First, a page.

A Young Woman (Lil Dagover) and a Young Man (Walter Janssen) are deeply in love and about to marry. Until, that is, Death (Bernhard Goetzke) takes the Young Man away. For her, Love is stronger than Death and she enters his realm to free her beloved fiancé. She makes a deal with Death and is given three chances to rescue her lover in the beautifully restored 1921 film, “Fritz Lang’s Destiny.”
For a film buff, the opportunity to see one of the first masterpieces by one of the early maestros of German film following WWI, well, it brings a great big old smile to my face. Seeing this 95-year old classic is the chance to see filmmaking in its early development and marvel over the creation of the methods and techniques that are used to this day.
“Destiny,” after the Young Woman accepts Death’s challenge, tells three short stories of lovers dealing with the loss, to Death, of the other. Each story is set in an exotic locale - Persia, Renaissance Venice and China – with Lil Dagover playing the heroine in each episode, Walter Janssen the lost lover and Bernhard Goetzke reprising various forms of Death.
The story is divided into six verses with the initial story giving way to the three other tales about True Love. Bernhard Goetzke gives a very sympathetic performance as Death. He is not the usual heartless harvester of souls but a Death that is sad about the job he must perform, but does it nonetheless. Death has been played many times, from Bergman’s “The Seventh Seal (1952)” to “Bill and Ted’s Bogus Journey (1991)” and countless others, but never as sympathetic as in “Destiny.” I give it an A.
A carriage carrying a happy engaged couple (Lil Dagover, "The Cabinet of Dr. Caligari;" Walter Janssen) stops to pick up the cloaked man (Bernhard Goetzke, "Dr. Mabuse: The Gambler") who has recently purchased a plot beside a cemetery and walled it in. That night, they drink from a lovers' cup, but, after the woman's fiance leaves, it is replaced by an hourglass and the shadow of death. When she learns her intended has been taken and sees him in a parade of spirits disappearing through the wall, she appeals to Death who shows her three lit candles, promising her lover will be returned if she can keep even one from sputtering out in Fritz Lang's newly restored "Destiny."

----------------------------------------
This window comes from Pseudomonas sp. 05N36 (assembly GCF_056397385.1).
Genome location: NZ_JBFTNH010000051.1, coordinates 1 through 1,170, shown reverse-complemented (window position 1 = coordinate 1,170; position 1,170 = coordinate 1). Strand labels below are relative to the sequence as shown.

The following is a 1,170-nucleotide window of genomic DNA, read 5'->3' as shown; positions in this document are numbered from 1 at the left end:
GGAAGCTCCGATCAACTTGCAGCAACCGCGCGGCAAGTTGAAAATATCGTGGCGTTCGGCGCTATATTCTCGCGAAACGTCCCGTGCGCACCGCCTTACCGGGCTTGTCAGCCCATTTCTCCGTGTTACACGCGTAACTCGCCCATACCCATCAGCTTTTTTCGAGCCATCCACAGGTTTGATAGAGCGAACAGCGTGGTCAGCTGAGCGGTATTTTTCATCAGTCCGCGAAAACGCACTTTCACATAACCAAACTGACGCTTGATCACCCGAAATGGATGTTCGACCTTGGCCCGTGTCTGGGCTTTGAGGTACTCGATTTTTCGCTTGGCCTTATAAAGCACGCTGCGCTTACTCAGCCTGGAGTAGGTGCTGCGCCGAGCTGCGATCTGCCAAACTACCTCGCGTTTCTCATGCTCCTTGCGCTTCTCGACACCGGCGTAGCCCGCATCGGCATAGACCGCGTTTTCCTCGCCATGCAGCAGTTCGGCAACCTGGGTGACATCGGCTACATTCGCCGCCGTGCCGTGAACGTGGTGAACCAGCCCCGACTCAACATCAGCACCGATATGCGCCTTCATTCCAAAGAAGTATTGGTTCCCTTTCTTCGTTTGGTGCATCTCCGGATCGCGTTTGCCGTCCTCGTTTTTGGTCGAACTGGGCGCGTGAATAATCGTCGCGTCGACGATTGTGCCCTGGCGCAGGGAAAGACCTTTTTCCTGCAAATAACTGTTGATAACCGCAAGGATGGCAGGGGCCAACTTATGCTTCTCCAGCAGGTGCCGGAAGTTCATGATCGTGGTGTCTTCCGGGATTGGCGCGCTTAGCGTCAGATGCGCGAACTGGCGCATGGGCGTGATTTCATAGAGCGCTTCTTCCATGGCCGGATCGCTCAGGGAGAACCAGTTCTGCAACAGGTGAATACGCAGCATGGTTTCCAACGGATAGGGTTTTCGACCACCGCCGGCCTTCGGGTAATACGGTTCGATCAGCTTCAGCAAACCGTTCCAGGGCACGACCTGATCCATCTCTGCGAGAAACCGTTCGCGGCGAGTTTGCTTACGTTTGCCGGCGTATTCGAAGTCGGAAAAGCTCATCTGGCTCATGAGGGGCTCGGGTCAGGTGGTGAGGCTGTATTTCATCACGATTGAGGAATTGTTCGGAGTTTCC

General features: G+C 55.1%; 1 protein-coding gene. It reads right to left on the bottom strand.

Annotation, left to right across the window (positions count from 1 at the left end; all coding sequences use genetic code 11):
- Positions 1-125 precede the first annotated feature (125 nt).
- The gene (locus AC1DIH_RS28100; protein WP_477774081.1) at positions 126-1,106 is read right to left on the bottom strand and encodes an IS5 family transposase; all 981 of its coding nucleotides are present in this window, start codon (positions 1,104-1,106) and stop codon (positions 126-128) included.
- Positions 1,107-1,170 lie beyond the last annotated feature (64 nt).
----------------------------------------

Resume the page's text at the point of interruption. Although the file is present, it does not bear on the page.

This beautiful 2K restoration from the Friedrich-Wilhelm-Murnau-Stiftung features the original intertitles while simulating the color tinting and toning of the original not seen since the 1920's. The film's German title, "Der müde Tod," translates to "The Weary Death," revealing a figure burdened by fate. This near masterpiece of German Expressionism finds Lang (along with his "Metropolis" and "M" cowriter Thea von Harbou) experimenting with exotic locations and fantastical situations in what we are told is a 'German Folk Tale in Six Verses.' Unveiled at the 2016 Berlin Film Festival, Kino Lorber's release is a real treat for cinephiles.
The woman is seen entering Death's Fortress via a high, narrow Gothic-arched stairway, dark at the bottom, light in its upper reaches. This shape will be repeated in each of her three attempts to save her fiance, inverted at film's conclusion.
The third verse takes us to the Middle East during Ramadan where the evil Caliph (Eduard von Winterstein) condemns the young man (Janssen) who dares to woo his sister (Dagover). The fourth verse, Carnival, is set in Venice where Girolamo (Rudolf Klein-Rogge) plots against the man, Giovanfrancesco (Janssen), who has won the affections of Monna Fiametta (Dagover) The fifth verse features a Chinese magician, A Hi (Paul Biensfeldt) who takes the lovers Liang (Janssen) and Tiao Tsien (Dagover) to entertain the Emperor (Charles Puffy), but cannot distract the ruler's attentions from his female apprentice. Tiao Tsien uses her magical powers to evade him, but the Emperor has his own magical trick up his sleeve. The sixth verse sets up a moral dilemma, as Death offers one last chance to the woman who believes that love is stronger than he.
It is amusing how far from its borders Lang ventures for his German Folk Tale, yet he has so brilliantly realized all these places he achieves a universality for his tale of inevitability and the bond of romantic love (per the press notes, Douglas Fairbanks Jr. was so taken with the film, he purchased remake rights and used the Fifth Verse's magical tricks for "The Thief of Bagdad.") The influences of the film can be seen in many films, from Powell and Pressburger's "A Matter of Life and Death" to Berman's "The Seventh Seal." Terry Pratchett's Discworld novels also feature Death as a cloaked skeleton monitoring lives in hourglasses.
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